BGP vs. static routing (Re: Why Vadim likes statics)

> This sounds a lot like the slippery slope of static routing being the most
> stable, so we should encourage its use Internet wide. I -know- Karl D.
> (and others that depend on dynamic routing for alternate provider fallback)
> will kick at this.

Why? What we have been arguing for has been limiting
the scope of dynamic routing only to places where
participating in global dynamic routing makes sense.

So it does not make sense for IBM or Sony to run dynamic routing
in their internal networks?!?

The border router does aggregation outbound and points the
aggregates at Null 0 with a high metric.


This is for cases in which there is no other router
participating within the customer iBGP mesh, and where there
are N (N>=1) upstream providers, and where dynamic routing
must take place within the ISP's routing domain for various
reasons (portable dialup links, links that are time-sensitive, etc.)

The assumption in this case is a common egress point.

The iBGP box should do aggregation and have static routes
pointing to Null0 for all nets it announces to the two edge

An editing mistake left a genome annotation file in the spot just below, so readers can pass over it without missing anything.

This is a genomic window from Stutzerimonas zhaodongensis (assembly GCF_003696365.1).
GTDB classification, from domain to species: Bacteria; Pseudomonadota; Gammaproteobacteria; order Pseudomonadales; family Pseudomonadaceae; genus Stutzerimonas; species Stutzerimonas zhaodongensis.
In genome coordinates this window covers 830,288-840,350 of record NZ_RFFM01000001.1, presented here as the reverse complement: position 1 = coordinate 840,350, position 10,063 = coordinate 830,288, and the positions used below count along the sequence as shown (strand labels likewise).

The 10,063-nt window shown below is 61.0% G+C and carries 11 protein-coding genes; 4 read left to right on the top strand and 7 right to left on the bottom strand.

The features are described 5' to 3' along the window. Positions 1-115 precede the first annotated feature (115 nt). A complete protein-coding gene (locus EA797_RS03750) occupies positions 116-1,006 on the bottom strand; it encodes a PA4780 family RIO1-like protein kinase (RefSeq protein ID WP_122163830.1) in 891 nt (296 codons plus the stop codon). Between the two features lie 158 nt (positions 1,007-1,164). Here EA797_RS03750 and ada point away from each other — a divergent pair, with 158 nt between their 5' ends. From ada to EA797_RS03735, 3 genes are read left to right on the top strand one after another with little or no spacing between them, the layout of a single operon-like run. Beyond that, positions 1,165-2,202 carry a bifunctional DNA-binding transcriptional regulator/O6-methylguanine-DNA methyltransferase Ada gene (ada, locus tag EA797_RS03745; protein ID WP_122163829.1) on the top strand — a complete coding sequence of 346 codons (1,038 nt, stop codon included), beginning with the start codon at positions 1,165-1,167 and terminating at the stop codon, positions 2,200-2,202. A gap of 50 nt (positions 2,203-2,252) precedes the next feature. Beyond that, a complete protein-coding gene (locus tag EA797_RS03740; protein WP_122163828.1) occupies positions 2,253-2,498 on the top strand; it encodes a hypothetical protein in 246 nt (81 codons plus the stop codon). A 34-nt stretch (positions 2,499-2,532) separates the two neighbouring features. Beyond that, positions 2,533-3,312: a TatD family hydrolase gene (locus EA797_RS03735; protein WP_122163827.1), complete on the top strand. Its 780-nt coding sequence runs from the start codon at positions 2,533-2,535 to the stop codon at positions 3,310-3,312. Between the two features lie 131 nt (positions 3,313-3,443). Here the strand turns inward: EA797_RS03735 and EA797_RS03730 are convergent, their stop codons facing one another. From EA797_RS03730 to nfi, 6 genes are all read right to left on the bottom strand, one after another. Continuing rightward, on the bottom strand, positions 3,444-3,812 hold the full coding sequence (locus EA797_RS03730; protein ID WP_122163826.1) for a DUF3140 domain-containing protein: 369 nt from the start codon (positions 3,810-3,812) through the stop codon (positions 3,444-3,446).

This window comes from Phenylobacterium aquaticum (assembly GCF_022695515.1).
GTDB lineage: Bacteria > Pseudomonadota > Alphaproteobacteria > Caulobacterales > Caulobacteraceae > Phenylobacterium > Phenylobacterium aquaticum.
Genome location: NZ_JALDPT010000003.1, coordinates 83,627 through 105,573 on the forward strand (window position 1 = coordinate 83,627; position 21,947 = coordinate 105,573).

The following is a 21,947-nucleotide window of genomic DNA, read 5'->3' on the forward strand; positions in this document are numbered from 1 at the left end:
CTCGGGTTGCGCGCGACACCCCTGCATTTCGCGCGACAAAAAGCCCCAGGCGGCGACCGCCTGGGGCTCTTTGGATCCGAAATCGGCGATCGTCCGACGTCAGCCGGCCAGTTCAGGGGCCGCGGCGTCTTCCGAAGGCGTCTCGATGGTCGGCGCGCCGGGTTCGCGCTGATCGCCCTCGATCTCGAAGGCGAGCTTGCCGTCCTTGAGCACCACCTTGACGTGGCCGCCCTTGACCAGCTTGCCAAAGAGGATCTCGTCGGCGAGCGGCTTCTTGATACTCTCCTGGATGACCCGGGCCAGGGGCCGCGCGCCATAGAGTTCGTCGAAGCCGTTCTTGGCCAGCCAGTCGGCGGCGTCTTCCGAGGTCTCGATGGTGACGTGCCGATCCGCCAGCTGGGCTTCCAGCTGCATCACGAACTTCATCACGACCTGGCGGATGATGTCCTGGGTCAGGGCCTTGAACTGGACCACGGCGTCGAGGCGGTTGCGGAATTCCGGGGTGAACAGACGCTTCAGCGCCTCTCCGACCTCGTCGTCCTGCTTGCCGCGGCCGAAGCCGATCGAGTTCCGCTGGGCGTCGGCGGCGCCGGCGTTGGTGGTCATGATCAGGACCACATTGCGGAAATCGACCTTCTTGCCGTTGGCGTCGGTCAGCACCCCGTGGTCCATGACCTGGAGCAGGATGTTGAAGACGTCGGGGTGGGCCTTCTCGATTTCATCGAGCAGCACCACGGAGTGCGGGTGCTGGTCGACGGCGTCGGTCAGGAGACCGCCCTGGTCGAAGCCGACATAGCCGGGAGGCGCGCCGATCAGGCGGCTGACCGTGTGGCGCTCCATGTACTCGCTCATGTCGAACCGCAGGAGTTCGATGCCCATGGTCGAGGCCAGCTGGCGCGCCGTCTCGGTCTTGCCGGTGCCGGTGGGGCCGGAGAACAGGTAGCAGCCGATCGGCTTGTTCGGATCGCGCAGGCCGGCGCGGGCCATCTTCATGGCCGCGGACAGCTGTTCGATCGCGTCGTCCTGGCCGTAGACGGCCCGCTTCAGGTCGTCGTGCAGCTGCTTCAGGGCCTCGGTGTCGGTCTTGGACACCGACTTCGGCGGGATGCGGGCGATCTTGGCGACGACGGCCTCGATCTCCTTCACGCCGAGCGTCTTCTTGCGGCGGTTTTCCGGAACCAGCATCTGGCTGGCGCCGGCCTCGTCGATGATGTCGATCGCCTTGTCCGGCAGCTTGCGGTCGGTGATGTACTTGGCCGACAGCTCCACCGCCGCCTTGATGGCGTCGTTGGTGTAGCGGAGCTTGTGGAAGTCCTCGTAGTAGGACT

Again, a common egress point is assumed and to differeniate
policy by provider will involve netlists.

A more complex case is one like this:

  Provider X Provider Y Peers A, B, Z
     > > >
        +--------+ +--------+ +---------+
  > > > > > >
        +--------+ +--------+ +---------+
    \ | /
           (a bunch of iBGP-talking routers)

at this point people are building something akin to what
NSPs do.
Step 2 is to do the _same_ aggregation and high-metric
routing to Null 0 on all the border boxes (the three shown
above) so that a consistent picture of this small-i internet
is presented to the outsides world.

The assumption here is that there is a consistant policy
from this ISP to all its peers. This may not be true.
(I am working at a site which is an existance proof)

I'd detail several more steps but my fingers tell me they
want to go on to the next message.

No problem...